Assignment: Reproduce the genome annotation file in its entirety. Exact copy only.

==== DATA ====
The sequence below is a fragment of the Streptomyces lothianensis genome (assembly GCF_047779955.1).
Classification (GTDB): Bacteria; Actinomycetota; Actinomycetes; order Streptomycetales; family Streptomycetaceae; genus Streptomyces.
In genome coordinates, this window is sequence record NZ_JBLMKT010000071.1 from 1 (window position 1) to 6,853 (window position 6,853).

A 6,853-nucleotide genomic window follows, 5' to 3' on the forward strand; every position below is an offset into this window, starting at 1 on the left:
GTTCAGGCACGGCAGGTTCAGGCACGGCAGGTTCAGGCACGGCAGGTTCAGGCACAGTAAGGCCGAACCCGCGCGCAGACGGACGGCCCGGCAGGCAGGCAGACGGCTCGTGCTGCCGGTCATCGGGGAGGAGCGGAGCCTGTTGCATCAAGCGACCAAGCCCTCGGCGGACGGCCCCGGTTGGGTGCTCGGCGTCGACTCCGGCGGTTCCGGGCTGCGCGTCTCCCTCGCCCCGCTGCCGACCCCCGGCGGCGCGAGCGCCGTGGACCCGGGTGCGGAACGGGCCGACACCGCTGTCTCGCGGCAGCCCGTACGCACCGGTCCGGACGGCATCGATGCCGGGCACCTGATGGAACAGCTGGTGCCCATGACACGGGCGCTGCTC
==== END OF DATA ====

The sequence below is a fragment of the Streptomyces lothianensis genome (assembly GCF_047779955.1).
Classification (GTDB): Bacteria; Actinomycetota; Actinomycetes; order Streptomycetales; family Streptomycetaceae; genus Streptomyces.
In genome coordinates, this window is sequence record NZ_JBLMKT010000071.1 from 1 (window position 1) to 6,853 (window position 6,853).

A 6,853-nucleotide genomic window follows, 5' to 3' on the forward strand; every position below is an offset into this window, starting at 1 on the left:
GTTCAGGCACGGCAGGTTCAGGCACGGCAGGTTCAGGCACGGCAGGTTCAGGCACAGTAAGGCCGAACCCGCGCGCAGACGGACGGCCCGGCAGGCAGGCAGACGGCTCGTGCTGCCGGTCATCGGGGAGGAGCGGAGCCTGTTGCATCAAGCGACCAAGCCCTCGGCGGACGGCCCCGGTTGGGTGCTCGGCGTCGACTCCGGCGGTTCCGGGCTGCGCGTCTCCCTCGCCCCGCTGCCGACCCCCGGCGGCGCGAGCGCCGTGGACCCGGGTGCGGAACGGGCCGACACCGCTGTCTCGCGGCAGCCCGTACGCACCGGTCCGGACGGCATCGATGCCGGGCACCTGATGGAACAGCTGGTGCCCATGACACGGGCGCTGCTC